"I sought the LORD and He answered me; He delivered me from all my fears. Those who look to Him are radiant, their faces are never covered with shame." Psalm 34:4, 5
"I trust in Your unfailing love, my heart rejoices in Your salvation. I will sing to the LORD, for He has been good to me." Psalm 12:5, 6

Monday, May 25, 2009


This weekend we celebrated my daughter's 9th birthday. She was desperately hoping our adventurous friends could hook up the zip line for the party (like they did for my son's party). It looked doubtful with all this rain we've been having. The forecast even said to expect showers and thunderstorms. But she prayed and guess what? We had our first blue sky in a week! Just in time for the party.

Here she is, coasting down the zip line with a big grin on her face. The party was a huge success. I lost count of how many kids (of all ages) that were running around the place. But aside from one girl who got a tummy ache and had to leave early, everyone else had a great time.

I was so thankful -- especially for the sunshine (I was praying fervently too!) I think sometimes I forget how much it means to have God answer these little prayers. It may not seem like much in the grand scheme of things. But it's the small details, the little kindnesses that build a relationship.

The Lord is building a relationship with my kids. I'm in awe sometimes at how He goes about doing it. Whenever He does something for them, it just gets me. It just makes me love Him more.

"He tends His flock like a shepherd: He gathers the lambs in His arms and carries them close to His heart; He gently leads those that have young." Isaiah 40:11

Wednesday, May 20, 2009


It's been raining all week. We've had torrential downpours, thunder and lightning, soft misty drizzles and everything in between. The sky has been overcast and gloomy without a trace of sunshine.

And I'm here in the dry, safe comfort of my home, listening to the steady beat of raindrops on the roof, remembering all those days in Colombia during rainy season. There's nothing like the sound of rain on a thatch roof.

I feel like I'm wrapped in a gray cocoon, secure, quiet, waiting. . .

The hill behind my house has burst forth with shades of green. After months of dry, brown, lifelessness, the landscape has been transformed. Almost overnight, the jungle is reclaiming its own once again.

There has been little going on in the externals. I've found myself pushing against God's limitations out of a sense of duty and obligation. Surely I should be doing something! I can't just wait here, I'm wasting time!

After calmly waiting till I get through with my internal strivings and restless activities, and finally sit in silence and stillness, the Lord begins to speak. It's always so beautiful when He does that.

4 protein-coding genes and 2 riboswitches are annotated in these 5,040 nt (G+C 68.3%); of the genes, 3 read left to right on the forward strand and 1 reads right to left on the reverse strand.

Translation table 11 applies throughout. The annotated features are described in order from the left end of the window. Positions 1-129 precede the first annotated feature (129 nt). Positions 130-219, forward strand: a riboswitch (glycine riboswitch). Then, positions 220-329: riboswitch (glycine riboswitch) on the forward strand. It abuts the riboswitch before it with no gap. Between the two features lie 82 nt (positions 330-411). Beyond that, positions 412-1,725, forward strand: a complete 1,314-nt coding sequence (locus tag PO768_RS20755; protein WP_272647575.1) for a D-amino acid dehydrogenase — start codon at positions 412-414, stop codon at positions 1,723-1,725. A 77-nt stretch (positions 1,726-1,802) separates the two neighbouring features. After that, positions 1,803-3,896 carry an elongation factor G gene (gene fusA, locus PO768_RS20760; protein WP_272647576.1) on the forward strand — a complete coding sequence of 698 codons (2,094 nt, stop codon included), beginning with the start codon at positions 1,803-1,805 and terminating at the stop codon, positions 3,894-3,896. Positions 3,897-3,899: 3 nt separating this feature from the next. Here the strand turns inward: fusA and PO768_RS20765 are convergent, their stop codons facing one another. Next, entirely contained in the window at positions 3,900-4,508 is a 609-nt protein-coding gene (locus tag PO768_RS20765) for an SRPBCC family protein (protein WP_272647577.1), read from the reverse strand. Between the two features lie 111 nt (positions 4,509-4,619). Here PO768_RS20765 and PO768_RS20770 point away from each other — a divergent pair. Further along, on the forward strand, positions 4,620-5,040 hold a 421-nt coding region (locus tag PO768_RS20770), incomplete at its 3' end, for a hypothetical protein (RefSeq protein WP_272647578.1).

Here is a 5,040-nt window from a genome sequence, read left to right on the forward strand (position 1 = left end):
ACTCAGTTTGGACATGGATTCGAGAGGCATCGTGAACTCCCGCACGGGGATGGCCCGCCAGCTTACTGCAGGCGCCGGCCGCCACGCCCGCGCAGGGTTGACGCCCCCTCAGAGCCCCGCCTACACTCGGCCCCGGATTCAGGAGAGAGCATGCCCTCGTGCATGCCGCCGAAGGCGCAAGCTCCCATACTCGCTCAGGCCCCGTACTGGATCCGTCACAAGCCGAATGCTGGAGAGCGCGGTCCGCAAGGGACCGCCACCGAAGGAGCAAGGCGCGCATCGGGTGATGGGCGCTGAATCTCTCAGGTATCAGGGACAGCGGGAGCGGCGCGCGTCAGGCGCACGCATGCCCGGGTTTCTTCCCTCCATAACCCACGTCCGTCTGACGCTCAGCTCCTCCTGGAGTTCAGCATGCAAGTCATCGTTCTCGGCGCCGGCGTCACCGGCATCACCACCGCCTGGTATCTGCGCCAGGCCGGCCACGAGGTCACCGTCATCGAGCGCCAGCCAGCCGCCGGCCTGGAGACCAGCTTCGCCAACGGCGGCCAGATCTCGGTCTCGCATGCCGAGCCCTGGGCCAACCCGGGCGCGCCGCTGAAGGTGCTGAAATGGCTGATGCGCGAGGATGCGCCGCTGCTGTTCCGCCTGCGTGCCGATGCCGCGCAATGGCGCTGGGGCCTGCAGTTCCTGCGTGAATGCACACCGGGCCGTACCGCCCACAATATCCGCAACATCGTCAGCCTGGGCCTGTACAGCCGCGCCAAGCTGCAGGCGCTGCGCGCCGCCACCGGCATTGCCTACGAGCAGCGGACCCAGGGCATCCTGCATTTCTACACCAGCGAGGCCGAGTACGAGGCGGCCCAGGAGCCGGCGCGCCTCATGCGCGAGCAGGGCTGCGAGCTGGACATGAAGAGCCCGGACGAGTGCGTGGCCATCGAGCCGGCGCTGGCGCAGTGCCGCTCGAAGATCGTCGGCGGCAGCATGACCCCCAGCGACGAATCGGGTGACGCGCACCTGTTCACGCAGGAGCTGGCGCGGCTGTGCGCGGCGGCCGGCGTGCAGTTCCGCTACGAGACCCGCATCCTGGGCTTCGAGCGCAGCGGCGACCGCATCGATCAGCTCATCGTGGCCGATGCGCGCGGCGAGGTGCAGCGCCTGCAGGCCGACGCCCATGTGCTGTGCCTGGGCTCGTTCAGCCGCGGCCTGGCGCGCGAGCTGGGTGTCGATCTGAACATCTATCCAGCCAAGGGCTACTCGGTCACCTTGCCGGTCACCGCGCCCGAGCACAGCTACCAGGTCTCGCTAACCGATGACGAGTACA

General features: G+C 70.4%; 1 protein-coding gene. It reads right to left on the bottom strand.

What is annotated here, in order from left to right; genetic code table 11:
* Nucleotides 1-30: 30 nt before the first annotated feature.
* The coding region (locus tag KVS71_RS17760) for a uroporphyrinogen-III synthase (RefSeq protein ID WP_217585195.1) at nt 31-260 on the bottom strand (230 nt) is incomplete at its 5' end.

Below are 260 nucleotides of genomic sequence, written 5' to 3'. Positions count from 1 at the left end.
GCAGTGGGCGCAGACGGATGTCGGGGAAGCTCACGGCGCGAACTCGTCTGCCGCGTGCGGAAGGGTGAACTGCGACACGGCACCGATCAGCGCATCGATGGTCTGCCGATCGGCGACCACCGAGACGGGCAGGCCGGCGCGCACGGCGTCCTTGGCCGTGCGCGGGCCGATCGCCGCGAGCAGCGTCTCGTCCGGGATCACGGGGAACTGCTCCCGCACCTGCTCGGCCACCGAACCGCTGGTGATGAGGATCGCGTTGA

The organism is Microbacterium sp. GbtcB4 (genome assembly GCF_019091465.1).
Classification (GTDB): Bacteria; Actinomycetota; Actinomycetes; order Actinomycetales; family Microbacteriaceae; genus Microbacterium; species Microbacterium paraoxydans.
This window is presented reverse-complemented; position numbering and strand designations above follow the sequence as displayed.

These things that are happening outside my door -- this quenching of a long thirst, this renewed life -- are vivid pictures of what God is doing in my soul. All He asks is that I open myself up to receive. He is the one who transforms and gives life. He is the one who satisfies. He is the one who begins and finishes.

So I sit and wait, letting the rain of His love pour into me, down into the deepest places inside my heart, making me come alive.

"As the rain and the snow come down from heaven, and do not return to it without watering the earth and making it bud and flourish, so that it yields seed for the sower and bread for the eater, so is My word that goes out from My mouth: It will not return to Me empty, but will accomplish what I desire and achieve the purpose for which I sent it." Isaiah 55:10, 11

Thursday, May 14, 2009


I've been pondering the story in John 9 of Jesus healing the man born blind. Something that struck me is that this man had only interacted with his world by touch, taste and sound. But when his eyes were opened and he could see for the first time, everything changed. How strange it must have been! Maybe even overwhelming.

All his previous definitions didn't work anymore. I wonder if he had to go up to something and touch it before he knew what it was. His whole way of life was changed in that one moment. Even though I'm sure he was thrilled and excited, yet there may have been times where it seemed easier to go back to darkness than continue to adjust to a new world of sight.

I'm experiencing something similar myself. Some of my long-held patterns of thinking and interacting with people and with God are being changed almost overnight. I'm excited about the changes. But it leaves me with a sense of uncertainty. I don't know how to do this. I mean, it's wonderful. But I don't know the rules to this game. Maybe there aren't any.

Not trying to sound cryptic or mysterious here, but I honestly don't know what to call it. The Lord is doing some deep changes inside of me and it's affecting every aspect of my life. In a good way. But I feel like how that blind man must have felt. I like this. A lot. But I don't know what it is. Freedom? Something more than that? I don't even have a name or a definition.

There's a part of me that keeps trying to go back to the old ways simply because they're familiar. But it's like putting on clothes you wore when you were 10 -- they don't fit anymore.

I'm sure that as we go along, the Lord will give clarity and understanding. I get the sense that He's enjoying this very much. It's something He's been waiting to do for me. He's changing our relationship into more of an adventure.

"Come, let us go up to the mountain of the LORD, to the house of the God of Jacob. He will teach us His ways, so that we may walk in His paths." Isaiah 2:3

Sunday, May 10, 2009

Mother's Day

I was awakened this morning by sounds of two kids bustling around and hushed whispers. I knew something was up, but tried to catch a few more winks of sleep.

Next thing I know, two faces are grinning above me singing "It's a happy, happy day!" (That's the song I wake them up with every morning for school.)